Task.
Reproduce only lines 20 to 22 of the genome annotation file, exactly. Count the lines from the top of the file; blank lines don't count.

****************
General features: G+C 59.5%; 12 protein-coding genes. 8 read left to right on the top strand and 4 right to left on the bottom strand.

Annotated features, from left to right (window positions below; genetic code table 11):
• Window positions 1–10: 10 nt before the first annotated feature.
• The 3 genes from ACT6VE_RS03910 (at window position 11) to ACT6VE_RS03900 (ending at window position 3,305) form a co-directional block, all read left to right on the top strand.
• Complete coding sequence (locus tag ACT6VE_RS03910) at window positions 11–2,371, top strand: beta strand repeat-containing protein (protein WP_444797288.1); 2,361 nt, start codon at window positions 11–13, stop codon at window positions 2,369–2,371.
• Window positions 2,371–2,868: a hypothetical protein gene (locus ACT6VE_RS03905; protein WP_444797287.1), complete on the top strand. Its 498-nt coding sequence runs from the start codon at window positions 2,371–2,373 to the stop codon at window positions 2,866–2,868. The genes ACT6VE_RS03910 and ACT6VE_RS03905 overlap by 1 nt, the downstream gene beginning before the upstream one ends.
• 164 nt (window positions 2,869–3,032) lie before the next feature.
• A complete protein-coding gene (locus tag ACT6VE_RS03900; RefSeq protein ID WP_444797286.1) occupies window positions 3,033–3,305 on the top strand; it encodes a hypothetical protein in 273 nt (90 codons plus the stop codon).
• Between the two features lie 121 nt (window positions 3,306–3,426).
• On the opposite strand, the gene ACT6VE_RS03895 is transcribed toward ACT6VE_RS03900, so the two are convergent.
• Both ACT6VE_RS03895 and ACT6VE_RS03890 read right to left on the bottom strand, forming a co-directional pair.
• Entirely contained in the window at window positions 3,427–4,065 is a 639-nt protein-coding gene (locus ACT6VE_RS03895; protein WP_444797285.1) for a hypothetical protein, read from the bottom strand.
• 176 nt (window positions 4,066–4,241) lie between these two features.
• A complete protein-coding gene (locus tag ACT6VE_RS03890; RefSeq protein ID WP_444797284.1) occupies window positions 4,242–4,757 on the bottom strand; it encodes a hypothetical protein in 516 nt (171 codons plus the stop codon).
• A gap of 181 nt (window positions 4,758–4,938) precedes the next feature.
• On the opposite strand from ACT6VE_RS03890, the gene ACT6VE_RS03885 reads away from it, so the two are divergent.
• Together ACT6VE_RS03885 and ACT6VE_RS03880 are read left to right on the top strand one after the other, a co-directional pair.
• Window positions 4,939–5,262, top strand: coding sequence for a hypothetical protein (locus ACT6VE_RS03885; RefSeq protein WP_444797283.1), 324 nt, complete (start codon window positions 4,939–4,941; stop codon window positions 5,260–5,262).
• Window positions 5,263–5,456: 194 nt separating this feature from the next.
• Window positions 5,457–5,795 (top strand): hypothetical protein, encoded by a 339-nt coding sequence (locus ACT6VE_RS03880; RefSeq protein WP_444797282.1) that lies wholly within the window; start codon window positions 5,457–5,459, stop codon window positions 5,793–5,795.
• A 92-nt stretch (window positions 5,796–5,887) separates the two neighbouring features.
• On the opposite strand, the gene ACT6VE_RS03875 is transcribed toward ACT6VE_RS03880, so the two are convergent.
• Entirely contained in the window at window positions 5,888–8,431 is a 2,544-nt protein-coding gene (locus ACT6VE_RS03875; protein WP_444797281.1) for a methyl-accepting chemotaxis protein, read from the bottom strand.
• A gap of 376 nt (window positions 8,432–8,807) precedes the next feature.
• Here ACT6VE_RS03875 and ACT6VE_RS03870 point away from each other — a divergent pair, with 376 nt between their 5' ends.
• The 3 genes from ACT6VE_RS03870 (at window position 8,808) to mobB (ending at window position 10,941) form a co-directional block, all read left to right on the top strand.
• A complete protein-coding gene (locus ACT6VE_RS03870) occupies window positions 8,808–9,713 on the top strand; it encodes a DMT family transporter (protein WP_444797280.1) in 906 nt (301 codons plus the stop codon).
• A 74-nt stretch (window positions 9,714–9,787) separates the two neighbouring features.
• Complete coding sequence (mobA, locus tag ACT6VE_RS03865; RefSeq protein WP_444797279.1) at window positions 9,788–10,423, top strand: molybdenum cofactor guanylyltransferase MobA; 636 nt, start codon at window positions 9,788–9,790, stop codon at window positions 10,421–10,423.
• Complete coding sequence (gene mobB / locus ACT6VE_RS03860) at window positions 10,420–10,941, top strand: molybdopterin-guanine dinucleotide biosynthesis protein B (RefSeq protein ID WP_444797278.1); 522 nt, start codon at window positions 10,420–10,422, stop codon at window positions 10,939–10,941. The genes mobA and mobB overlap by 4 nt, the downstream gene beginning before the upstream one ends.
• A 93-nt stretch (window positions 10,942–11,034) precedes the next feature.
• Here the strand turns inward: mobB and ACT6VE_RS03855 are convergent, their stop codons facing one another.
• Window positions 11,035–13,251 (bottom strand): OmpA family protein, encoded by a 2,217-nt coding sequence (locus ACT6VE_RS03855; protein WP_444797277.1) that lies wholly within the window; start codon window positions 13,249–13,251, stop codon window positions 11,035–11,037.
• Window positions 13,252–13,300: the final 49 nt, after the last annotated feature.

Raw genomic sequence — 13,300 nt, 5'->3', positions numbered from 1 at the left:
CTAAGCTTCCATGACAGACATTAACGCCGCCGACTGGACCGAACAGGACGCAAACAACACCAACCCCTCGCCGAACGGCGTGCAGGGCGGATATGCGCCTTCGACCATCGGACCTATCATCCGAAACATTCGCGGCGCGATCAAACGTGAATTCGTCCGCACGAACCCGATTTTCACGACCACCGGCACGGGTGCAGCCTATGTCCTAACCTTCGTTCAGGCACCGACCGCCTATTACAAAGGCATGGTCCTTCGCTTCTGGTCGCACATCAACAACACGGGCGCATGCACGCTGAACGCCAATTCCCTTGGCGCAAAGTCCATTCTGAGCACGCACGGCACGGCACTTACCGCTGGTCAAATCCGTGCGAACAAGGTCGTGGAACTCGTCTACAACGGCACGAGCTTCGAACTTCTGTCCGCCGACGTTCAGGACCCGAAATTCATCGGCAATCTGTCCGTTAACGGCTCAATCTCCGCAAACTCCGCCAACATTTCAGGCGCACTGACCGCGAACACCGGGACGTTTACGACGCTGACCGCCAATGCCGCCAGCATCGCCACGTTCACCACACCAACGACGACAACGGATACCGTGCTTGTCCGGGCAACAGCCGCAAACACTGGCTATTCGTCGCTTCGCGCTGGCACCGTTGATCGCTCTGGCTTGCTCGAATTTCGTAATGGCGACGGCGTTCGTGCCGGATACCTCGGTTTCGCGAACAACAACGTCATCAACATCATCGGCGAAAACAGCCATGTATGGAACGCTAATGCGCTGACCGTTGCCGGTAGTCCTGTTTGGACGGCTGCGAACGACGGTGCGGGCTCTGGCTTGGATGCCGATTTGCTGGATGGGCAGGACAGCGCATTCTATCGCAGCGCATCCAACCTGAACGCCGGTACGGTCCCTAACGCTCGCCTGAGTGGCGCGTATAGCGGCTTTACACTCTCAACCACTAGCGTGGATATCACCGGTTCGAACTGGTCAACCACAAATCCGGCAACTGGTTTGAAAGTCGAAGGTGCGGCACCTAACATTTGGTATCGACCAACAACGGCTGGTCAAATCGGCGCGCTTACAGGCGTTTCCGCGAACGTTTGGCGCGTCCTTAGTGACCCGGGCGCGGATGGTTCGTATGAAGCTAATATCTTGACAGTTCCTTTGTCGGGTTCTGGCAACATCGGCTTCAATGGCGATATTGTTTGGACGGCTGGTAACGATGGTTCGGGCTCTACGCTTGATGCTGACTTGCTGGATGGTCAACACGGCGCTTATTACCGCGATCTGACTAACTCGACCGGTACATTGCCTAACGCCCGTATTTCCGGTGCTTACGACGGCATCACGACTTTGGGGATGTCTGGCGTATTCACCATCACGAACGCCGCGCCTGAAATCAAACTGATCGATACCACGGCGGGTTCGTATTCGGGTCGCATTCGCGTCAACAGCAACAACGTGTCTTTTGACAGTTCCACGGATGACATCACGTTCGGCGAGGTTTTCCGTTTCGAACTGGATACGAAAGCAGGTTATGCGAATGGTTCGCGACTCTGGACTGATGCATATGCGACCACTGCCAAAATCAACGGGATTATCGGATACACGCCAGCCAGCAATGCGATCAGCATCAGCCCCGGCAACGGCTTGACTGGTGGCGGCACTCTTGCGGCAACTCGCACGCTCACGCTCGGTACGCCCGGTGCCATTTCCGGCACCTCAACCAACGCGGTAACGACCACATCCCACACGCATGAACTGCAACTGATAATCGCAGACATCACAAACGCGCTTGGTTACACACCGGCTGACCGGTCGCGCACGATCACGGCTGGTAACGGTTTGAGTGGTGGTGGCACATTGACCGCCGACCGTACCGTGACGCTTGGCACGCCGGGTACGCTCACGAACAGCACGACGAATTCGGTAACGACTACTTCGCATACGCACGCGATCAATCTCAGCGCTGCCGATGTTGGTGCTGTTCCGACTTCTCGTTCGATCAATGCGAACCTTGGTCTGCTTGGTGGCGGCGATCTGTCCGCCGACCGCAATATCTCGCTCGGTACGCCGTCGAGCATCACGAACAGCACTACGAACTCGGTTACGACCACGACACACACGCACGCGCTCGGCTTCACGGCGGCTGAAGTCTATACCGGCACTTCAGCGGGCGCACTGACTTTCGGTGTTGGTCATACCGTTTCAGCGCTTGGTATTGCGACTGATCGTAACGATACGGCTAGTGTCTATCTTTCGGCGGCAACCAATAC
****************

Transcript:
• Window positions 5,457–5,795 (top strand): hypothetical protein, encoded by a 339-nt coding sequence (locus ACT6VE_RS03880; RefSeq protein WP_444797282.1) that lies wholly within the window; start codon window positions 5,457–5,459, stop codon window positions 5,793–5,795.
• A 92-nt stretch (window positions 5,796–5,887) separates the two neighbouring features.
• On the opposite strand, the gene ACT6VE_RS03875 is transcribed toward ACT6VE_RS03880, so the two are convergent.